cannot be treated as a banana republic Luis Inacio da
Silva affirms that his government will reclaim the Brazilian
economy's weight in the international context: "We
have to occupy the space that belongs to us and be respected”.
"Trade must be a two-way street where everyone
comes out a winner without the subjection of some"
BY DEISY FRANCIS MEXIDOR
"My principal reason for becoming president of
Brazil is to give our country a new direction,"
affirms Luis Inacio Lula da Silva, the recently elected
leader of that South American nation after standing
on three previous occasions, in an exclusive interview.
Lula, for the Workers Party (PT) in a coalition with
the conservative Liberal Party and other left groupings
and movements, gained more than 60% of the vote, with
Jos Serra, the government candidate, trailing behind.
Familiar with the lives of the workers, from whose
ranks he emerged in the metallurgical sector, he was
born in October 1945 in Valle Grande, now Caets, into
a campesino family. The exact date of his birth is
subject to controversy, because his father registered
him on October 6, but his mother insists it was October
27. In any case, it is some coincidence that 57 years
later, the first and second rounds of the presidential
elections in the country were held on those same dates.
Closely following events at that time, we sought a
way to establish contact with Lula. We were aware
it was no easy undertaking given the maelstrom of
Brazil not just in the run up to the elections but
now, with the transition toward a new government that
takes possession in January; moreover, trying to do
a long-distance interview is like throwing a bottle
into the sea: it might get lost.
However, thanks to the collaboration of Giancarlo
Summa and especially Rodrigo Savazoni, the press advisor
in Lula's campaign, we achieved our aim and, via e-mail,
received Lulu's answers to each of the formulated
questions, in a file named: lulaparacuba.doc
FTAA: AN UNACCEPTABLE PROPOSITION
The first question was on the Free Trade Area of the
Americas (FTAA) and its consequences for the peoples
south of the Ro Bravo if it is implemented.
"I am a defender of Latin American integration,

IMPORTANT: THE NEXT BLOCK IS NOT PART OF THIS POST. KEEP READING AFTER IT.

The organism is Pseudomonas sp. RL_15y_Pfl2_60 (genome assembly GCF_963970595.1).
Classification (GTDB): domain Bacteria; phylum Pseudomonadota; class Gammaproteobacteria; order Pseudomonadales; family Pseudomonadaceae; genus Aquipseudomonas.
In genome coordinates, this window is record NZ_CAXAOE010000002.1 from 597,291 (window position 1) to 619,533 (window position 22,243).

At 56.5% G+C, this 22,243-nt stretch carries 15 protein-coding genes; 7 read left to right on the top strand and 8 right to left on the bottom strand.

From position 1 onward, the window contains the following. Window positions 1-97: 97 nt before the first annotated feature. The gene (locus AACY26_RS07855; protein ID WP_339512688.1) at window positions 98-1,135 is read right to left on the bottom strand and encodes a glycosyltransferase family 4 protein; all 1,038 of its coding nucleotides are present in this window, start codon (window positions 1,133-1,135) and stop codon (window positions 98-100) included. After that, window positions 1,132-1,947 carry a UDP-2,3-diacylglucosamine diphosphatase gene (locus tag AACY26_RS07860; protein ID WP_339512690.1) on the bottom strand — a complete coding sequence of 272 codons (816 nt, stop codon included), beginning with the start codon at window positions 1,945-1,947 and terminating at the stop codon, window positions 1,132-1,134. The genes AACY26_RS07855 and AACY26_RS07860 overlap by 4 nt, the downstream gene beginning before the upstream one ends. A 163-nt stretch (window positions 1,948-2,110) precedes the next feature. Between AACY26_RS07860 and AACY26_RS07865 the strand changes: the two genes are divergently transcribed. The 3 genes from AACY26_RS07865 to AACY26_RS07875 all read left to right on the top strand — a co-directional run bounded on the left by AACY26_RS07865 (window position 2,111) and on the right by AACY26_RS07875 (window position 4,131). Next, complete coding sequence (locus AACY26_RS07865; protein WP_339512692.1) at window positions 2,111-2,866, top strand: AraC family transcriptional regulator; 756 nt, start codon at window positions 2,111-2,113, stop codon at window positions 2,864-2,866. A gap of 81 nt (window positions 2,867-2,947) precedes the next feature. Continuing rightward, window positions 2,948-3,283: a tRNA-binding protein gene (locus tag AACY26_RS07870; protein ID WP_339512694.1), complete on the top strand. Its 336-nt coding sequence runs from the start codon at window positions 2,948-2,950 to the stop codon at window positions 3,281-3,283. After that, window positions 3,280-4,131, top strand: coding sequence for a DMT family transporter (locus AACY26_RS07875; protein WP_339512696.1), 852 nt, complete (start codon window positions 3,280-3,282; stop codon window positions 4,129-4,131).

not just its economic and commercial integration but
likewise in the political and cultural context,"
"The FTAA proposition in its current context
is unacceptable. It is not a Free Trade Treaty with
the United States, it is a proposal to annex the economy
of South America and the Caribbean to the U.S. economy.
Without Brazil, the FTAA cannot exist; apart from
that, a genuine integration would include Cuba.
"An integration proposal presupposes a certain
equity among the participating members. The United
States maintains technological, military, cultural
and economic hegemony and does not propose to exercise
a compensatory policy like the European Union has
for Spain, Portugal and Greece, for example.
"The Brazilian people have paid a very high price
for Brazil's submission to the neoliberal globalization
commanded by the United States. Our country has given
in to the demands of the International Monetary Fund
(IMF) and the World Bank and has been timid in its
approaches to the World Trade Organization, all organizations
controlled by the richest countries. Everything indicates
that that cost is going to increase even more if Brazil
submits to its forced integration into the FTAA.
"A study undertaken by the Brazilian embassy
in Washington confirmed that Brazilian exports to
the United States are subject to an average tariff
of 45%, while U.S. exports to Brazil have an average
of only 15%. The Bush administration wants to discuss
the FTAA without bringing those tax limitations imposed
on virtually all the products in which Brazil is most
competitive to the negotiating table.